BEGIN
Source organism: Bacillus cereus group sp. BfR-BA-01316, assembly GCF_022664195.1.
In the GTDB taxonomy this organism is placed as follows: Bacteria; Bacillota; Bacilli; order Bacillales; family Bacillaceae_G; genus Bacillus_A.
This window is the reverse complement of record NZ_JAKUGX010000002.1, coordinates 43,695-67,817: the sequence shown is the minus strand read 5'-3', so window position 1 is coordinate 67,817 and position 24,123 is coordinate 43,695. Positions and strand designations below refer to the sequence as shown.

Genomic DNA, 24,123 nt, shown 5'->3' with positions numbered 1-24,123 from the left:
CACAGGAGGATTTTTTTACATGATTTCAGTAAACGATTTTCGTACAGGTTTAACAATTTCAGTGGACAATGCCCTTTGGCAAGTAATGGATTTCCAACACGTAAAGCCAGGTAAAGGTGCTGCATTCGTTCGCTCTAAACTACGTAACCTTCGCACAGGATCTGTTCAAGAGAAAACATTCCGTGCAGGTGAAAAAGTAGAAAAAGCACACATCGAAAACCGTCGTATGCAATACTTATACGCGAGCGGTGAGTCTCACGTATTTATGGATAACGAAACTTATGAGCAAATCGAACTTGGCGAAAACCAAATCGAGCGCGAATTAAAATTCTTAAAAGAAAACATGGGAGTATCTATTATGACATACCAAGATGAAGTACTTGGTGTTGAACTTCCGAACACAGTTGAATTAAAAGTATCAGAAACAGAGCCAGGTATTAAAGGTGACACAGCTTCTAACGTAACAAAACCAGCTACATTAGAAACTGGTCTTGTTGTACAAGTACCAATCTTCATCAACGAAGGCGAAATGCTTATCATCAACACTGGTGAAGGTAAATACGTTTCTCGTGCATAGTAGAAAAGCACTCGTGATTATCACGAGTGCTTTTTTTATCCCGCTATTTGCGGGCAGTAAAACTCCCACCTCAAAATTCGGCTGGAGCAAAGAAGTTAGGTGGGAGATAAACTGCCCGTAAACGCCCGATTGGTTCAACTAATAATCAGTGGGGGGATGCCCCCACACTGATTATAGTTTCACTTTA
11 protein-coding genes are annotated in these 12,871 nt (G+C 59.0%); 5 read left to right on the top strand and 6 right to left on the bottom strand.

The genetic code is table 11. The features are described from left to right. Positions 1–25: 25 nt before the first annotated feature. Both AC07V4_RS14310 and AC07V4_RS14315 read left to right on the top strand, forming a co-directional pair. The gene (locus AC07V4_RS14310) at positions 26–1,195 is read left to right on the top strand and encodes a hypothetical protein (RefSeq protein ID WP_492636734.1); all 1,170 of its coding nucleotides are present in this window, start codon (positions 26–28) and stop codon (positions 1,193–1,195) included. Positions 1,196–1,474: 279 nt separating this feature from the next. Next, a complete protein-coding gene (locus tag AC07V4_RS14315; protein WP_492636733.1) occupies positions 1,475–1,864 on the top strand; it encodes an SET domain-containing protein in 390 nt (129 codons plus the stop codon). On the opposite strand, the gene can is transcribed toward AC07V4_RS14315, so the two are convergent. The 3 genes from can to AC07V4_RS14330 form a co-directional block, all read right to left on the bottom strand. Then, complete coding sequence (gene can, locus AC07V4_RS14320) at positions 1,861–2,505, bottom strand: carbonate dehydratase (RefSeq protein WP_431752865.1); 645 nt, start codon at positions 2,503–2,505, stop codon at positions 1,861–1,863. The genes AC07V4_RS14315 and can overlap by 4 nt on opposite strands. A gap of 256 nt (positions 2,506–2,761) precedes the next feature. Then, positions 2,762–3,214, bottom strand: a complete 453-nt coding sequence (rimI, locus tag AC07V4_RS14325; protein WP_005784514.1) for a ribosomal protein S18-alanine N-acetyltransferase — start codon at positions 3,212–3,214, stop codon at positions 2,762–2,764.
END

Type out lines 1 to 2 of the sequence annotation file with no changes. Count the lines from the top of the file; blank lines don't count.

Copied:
Source organism: Bacillus cereus group sp. BfR-BA-01316, assembly GCF_022664195.1.
In the GTDB taxonomy this organism is placed as follows: Bacteria; Bacillota; Bacilli; order Bacillales; family Bacillaceae_G; genus Bacillus_A.